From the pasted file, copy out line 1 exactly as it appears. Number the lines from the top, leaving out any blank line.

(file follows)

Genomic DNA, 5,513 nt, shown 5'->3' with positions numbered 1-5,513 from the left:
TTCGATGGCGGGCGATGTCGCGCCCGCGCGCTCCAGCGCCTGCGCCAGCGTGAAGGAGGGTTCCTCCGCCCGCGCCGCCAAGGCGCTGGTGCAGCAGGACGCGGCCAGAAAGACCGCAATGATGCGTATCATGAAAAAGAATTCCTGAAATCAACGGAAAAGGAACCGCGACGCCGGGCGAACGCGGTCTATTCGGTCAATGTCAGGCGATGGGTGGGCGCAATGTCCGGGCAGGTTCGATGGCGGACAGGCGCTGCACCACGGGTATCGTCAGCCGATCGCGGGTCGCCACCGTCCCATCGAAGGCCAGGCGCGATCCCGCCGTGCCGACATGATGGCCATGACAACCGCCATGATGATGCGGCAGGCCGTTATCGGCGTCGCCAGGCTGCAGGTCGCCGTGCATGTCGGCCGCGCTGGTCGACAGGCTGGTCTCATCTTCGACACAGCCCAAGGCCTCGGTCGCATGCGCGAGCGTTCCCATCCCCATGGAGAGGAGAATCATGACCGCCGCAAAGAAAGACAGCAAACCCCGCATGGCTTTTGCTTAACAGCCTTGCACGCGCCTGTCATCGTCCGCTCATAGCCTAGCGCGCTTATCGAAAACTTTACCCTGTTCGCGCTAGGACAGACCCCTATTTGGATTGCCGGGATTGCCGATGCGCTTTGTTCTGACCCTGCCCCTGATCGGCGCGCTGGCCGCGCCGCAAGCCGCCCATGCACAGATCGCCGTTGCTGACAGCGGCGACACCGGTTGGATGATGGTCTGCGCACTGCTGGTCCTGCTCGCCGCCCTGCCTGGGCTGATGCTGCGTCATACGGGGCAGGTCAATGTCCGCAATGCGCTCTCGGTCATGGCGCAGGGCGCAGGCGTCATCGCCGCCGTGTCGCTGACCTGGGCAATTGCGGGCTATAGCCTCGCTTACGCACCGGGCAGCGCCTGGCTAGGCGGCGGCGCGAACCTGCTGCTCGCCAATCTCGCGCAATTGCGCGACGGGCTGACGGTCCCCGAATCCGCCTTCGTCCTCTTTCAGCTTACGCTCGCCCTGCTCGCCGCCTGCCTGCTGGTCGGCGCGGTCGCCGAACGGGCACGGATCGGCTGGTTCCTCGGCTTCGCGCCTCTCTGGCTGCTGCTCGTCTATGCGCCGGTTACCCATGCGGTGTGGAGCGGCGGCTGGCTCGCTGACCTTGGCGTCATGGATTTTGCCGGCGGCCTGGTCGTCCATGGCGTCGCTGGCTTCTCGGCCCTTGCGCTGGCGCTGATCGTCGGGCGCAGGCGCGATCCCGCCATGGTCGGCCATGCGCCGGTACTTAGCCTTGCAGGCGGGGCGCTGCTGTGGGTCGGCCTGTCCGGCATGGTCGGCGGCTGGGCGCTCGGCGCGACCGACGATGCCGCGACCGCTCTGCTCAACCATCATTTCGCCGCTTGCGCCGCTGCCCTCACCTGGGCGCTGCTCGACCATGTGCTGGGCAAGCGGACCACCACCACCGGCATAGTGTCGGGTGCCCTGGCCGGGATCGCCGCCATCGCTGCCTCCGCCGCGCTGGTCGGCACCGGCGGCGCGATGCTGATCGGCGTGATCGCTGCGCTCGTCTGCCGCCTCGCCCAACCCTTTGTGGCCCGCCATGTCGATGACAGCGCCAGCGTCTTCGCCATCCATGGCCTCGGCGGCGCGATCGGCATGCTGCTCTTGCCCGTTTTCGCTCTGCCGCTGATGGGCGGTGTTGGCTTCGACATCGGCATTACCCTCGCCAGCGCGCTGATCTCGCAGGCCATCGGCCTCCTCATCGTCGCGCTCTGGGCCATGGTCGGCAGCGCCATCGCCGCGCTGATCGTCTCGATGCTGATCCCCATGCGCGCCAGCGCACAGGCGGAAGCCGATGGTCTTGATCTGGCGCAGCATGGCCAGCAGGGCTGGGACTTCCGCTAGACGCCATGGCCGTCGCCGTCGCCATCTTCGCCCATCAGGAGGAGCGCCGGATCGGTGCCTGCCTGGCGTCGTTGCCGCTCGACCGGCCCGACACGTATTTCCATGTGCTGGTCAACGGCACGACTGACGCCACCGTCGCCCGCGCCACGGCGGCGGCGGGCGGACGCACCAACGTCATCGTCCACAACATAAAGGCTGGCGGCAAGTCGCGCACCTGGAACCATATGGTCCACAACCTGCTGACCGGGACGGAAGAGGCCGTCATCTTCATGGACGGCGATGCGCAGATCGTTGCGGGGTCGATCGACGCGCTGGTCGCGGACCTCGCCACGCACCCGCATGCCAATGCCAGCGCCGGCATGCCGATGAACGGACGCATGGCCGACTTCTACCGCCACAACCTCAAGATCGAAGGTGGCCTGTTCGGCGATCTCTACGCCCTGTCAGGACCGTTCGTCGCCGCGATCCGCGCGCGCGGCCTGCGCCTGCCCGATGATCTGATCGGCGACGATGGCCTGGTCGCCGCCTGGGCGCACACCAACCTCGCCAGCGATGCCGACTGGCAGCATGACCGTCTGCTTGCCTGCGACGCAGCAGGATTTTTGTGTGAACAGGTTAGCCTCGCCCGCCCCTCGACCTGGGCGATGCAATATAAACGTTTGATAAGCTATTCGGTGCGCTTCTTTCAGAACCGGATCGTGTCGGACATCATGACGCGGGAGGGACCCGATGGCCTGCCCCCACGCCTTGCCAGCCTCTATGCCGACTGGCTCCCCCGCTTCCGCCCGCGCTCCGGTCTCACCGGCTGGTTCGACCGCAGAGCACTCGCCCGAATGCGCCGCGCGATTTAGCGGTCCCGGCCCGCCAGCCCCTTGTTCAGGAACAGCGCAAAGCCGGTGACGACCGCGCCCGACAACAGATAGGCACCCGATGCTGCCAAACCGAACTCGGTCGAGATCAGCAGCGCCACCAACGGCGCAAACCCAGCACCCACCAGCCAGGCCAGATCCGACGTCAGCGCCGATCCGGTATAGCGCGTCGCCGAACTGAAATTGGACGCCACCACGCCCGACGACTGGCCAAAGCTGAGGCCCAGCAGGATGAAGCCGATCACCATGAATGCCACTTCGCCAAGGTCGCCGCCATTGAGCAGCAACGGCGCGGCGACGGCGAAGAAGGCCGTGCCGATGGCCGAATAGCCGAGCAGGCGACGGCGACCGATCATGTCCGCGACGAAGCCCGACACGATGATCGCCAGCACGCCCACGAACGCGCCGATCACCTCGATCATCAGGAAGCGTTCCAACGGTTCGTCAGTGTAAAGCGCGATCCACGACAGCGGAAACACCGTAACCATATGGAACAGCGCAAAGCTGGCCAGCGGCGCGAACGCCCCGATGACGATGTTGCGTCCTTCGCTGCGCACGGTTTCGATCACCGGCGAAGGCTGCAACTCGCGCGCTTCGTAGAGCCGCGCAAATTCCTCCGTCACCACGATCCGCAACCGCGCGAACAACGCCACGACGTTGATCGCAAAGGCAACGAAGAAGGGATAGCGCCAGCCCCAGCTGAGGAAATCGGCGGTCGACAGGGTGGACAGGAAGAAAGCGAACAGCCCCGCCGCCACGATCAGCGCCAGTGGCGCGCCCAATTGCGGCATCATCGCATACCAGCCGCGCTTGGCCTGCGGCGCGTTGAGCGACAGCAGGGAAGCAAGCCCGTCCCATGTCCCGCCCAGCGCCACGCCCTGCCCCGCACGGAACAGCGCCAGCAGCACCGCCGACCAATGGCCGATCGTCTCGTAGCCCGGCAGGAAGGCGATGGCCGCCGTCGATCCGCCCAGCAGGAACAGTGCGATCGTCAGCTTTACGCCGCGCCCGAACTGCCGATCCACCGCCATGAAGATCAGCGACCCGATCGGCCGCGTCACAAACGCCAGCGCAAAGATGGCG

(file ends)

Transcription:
Genomic DNA, 5,513 nt, shown 5'->3' with positions numbered 1-5,513 from the left: